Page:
Utah Jazz forward Joe Ingles began his NBA career as a back-end depth piece behind budding All-Star Gordon Hayward. Now, Ingles may have surpassed his former teammate.
It’s crazy to think about — even now, the most bitter Utah Jazz fan might have a hard time saying — but it may just be true…
Wild, right? After all, it was only a few, short years ago that Ingles was a virtual unknown from the Land Down Under who finagled his way into a deal with the Jazz after the LA Clippers had sent him packing in the preseason.
At the time, it seemed his only functions on the team would be to A) babysit Dante Exum and B) provide emergency depth behind Hayward, the go-to guy.
But with Ingles rising alongside his team and Hayward struggling to return to form with the Boston Celtics after fracturing his leg, I think you can (and should) make the argument that the Jazz still have the better player.
As it happens, ESPN agrees with me.
The Worldwide Leader is working through its annual Top 100 rankings of NBA players and Nos. 100 through 51 dropped on Monday. Both Hayward and Ingles hit the list in this range and — surprise, surprise — Ingles (No. 62) came in three spots higher than Hayward (No. 65).
Not too long ago that would have been unfathomable, even if these lists are super subjective. At this point, though, I would say that the numbers objectively show Ingles has been the better player recently.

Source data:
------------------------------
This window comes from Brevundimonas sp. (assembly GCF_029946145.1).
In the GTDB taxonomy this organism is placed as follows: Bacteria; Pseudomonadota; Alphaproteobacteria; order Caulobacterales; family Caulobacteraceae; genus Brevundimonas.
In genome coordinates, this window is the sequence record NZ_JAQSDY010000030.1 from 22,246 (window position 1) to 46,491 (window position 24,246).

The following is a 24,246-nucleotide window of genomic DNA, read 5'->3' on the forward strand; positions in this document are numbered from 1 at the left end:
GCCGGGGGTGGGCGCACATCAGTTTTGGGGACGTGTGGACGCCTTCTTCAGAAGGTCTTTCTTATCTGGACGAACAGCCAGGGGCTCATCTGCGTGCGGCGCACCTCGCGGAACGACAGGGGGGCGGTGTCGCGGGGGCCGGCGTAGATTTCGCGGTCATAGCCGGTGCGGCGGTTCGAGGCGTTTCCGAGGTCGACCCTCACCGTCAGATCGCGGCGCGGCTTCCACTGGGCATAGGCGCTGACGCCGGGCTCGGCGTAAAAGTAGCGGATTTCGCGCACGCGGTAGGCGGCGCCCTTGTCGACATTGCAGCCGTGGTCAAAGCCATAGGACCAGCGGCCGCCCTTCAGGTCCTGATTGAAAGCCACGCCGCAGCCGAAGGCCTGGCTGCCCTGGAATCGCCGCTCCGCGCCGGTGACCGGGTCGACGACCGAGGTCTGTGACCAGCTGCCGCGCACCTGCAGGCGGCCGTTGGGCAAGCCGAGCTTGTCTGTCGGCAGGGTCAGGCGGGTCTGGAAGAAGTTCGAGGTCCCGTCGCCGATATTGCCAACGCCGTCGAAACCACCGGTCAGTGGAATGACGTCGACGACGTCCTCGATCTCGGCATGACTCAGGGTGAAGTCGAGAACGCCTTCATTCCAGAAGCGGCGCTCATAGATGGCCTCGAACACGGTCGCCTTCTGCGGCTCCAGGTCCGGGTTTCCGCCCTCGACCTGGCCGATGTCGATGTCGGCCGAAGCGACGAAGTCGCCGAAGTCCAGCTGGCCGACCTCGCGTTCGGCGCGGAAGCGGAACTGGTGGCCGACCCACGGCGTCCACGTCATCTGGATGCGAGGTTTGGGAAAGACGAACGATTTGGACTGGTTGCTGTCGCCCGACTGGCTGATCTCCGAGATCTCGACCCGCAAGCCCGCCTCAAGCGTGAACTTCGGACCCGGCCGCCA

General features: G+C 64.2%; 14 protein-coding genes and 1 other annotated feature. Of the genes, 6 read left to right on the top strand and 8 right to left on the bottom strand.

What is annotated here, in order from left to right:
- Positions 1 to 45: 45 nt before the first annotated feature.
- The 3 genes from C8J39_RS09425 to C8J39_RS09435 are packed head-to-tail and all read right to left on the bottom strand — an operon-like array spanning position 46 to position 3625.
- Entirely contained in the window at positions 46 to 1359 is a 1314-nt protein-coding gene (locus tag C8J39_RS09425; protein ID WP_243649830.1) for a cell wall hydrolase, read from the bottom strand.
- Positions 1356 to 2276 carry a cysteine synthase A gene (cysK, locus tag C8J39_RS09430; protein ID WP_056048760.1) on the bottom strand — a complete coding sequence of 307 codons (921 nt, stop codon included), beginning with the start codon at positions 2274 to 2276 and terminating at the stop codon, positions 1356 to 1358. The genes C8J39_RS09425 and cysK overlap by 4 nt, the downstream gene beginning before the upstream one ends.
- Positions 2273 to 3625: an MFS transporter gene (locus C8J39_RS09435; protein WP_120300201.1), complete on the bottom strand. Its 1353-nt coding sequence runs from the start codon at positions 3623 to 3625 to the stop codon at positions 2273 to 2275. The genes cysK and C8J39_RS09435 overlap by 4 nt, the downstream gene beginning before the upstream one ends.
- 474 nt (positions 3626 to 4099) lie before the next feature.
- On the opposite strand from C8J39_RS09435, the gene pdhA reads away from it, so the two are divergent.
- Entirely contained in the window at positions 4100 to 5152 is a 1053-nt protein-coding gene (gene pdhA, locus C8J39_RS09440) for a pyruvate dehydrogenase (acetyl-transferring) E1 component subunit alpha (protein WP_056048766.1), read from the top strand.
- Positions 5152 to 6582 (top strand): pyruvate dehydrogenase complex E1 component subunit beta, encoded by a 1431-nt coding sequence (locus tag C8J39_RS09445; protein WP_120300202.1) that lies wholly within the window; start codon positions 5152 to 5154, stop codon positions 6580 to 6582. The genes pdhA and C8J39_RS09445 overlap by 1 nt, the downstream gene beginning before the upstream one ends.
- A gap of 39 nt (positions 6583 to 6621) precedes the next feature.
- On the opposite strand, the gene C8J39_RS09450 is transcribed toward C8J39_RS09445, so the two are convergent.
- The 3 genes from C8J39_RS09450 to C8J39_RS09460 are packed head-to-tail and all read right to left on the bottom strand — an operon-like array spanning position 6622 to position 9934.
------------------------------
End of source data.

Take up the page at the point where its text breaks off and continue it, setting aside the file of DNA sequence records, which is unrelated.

Check out this rundown from 2018-19 —
PPG: Ingles (12.1), Hayward (11.5)
RPG: Ingles (4.0), Hayward (4.5)
APG: Ingles: (5.7), Hayward (3.4)
eFG%: Ingles (.565), Hayward (.527)
Net Rtg: Ingles (7.7), Hayward (5.2)
Net Swing: Ingles (8.0), Hayward (1.1)
Real +/-: Ingles (2.91), Hayward (0.41)
Box +/-: Ingles (1.8), Hayward (0.5)
VORP: Ingles (2.5), Hayward (1.2)
Win Shares: Ingles (6.0), Hayward (4.9)
Of course, the best number for Jazz fans is player salary; Ingles collected $13 million from Utah last season while the C’s had to flip-flop those numbers to $31 million to pay Hayward.
Numbers aside, even in a down year, Ingles just looked the part of an integral piece for a team on the rise while Hayward’s fit in Boston was awkward last season. Slow-Mo’ Joe’s arc as a professional hoopster continues to be one of the most incredible we’ve seen in a long time.
All that being said, though, even if we can agree that Ingles is the better player currently, we probably have to put a big, old asterisk at the end of that statement. At top form, Hayward was a top 30 player in the Association, and with more time between now and his injury, odds are he’ll look a lot more like his old self in 2019-20.
“Gordon Hayward – I think he should definitely start eyeing the All-Star Game. He had a very bad injury, but I see his work ethic, he’s been doing an amazing job.”
“I just actually played against him and he looked amazing. Very good shape, lot of confidence and he is comfortable out here.”
I may be in the minority in Jazzland, but I certainly hope that Kanter’s comments are on the money.
Over his last two years in the 801, Hayward was a legitimate go-to scorer for a very good basketball team. And while taking on a similar mantle with the Celtics is probably out with Kemba Walker and Jayson Tatum on the roster, there’s no reason he can’t by a high-level No. 2 for a high-level playoff team.
Whether he can make it happen is the $30 million question facing Boston right now. In Utah, though, Jazz fans can find solace in the fact that, despite losing their last All-Star, they still have the best player in this equation.
For the time being.